Next, laboratory tests will be performed such as a CBC (complete blood count), BUN (blood urea nitrogen), chemistry panel, fungal and bacterial cultures, PCV (packed cell volume), and glucose level.
Treatment of Melanoma in Horses
Treatment varies depending on the size and type of the tumor and whether it is spreading or not. The smaller nodules can be removed, but this is not usually successful with the larger masses. There are other ways to treat melanomas such as:
For a small tumor, it will usually be left alone if it is not malignant. However, if the veterinarian thinks it will spread or become cancerous, surgical removal is preferred.
For malignant tumors, the chemotherapy drug, cisplatin, will be used intralesionally. This procedure is done by using a long needle to puncture the lesions and inject the drug into the tumors. It may be done alone or coupled with removing the melanoma.
Cimetidine is a histamine blocking drug that slows the tumor’s growth that sustains the immune system to help kill tumor cells. Although this drug has some success in slowing the tumor, it has not been successful in completely getting rid of the tumor.
If your horse has already had a melanoma or if you have a true gray horse, the veterinarian will suggest that you give your horse a melanoma vaccine. The vaccine is similar to the melanoma vaccine for dogs. This is still in the experimental stages, so the success rate is not well known yet.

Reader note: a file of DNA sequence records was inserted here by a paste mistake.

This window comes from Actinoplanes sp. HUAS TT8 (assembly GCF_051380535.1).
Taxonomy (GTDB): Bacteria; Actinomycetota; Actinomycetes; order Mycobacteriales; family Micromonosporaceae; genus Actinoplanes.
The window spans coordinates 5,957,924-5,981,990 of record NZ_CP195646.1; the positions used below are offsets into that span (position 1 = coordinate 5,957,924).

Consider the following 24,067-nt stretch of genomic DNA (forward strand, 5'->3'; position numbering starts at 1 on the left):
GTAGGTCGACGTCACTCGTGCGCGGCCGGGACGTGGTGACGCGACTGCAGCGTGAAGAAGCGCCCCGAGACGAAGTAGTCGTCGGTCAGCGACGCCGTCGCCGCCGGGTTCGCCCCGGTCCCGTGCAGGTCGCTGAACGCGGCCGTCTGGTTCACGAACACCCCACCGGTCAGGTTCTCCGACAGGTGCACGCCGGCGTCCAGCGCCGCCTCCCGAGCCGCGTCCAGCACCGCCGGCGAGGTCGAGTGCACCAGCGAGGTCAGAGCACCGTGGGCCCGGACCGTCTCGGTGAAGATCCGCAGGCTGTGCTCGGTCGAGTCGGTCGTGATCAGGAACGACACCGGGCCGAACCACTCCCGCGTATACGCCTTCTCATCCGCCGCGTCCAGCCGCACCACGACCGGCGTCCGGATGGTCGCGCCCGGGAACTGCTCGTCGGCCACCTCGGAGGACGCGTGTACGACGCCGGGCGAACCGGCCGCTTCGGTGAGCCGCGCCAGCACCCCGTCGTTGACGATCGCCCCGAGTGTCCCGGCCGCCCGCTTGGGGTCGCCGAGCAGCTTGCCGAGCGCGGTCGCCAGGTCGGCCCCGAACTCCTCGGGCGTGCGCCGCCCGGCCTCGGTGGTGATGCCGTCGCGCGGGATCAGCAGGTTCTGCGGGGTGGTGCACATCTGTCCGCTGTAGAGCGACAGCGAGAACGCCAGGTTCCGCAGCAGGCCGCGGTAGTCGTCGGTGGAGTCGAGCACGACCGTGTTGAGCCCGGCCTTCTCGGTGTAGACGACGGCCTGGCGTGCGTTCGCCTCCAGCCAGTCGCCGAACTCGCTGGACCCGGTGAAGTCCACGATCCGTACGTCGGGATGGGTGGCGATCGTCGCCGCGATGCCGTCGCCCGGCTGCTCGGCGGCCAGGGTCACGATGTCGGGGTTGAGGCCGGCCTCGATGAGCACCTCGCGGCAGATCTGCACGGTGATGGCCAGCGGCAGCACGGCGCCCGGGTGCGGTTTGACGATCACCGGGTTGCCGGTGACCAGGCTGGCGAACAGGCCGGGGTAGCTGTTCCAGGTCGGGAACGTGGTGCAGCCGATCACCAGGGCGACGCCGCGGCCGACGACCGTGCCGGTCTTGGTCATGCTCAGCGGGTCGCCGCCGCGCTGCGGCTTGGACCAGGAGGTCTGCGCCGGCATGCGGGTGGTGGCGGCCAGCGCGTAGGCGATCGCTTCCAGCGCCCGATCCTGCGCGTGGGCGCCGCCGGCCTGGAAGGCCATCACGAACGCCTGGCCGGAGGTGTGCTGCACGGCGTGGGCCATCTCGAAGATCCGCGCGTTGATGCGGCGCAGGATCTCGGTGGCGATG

Recovery of Melanoma in Horses
The prognosis for melanoma varies, depending on whether the tumor is malignant or benign. It also depends on if the tumor is able to be removed and if it has spread to any lymph nodes or vital organs. Many horses can live for several years with melanomas without having any problems, but it is best to have the melanomas removed when they are small because they are easier to remove.
Melanoma Questions and Advice from Veterinary Professionals
My 24 year old grey Arab/QH pony has been on Cimetidine for most of his life due to melanomas. The Cimetidine has helped slow the growth of the tumors and has kept him feeling good. Due to the rising cost of Cimetidine, is there another histamine blocking drug equivalent, such as ranitidine or famotidine, that would have the same effect? Unfortunately, I cannot afford the $400 cost for a 1-month supply of Cimetidine. I have looked up GoodRx for prices.
If the melanoma has already reached my mares lymph nodes around the jaw and ears how long will she have before the cancer begins to affect her negatively? What does the end of life period look like for a cancerous horse?
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Approximately how much would it cost to get two lumps on my grey mare checked out and possibly removed. they do not seem to be affecting her but they are worrying me.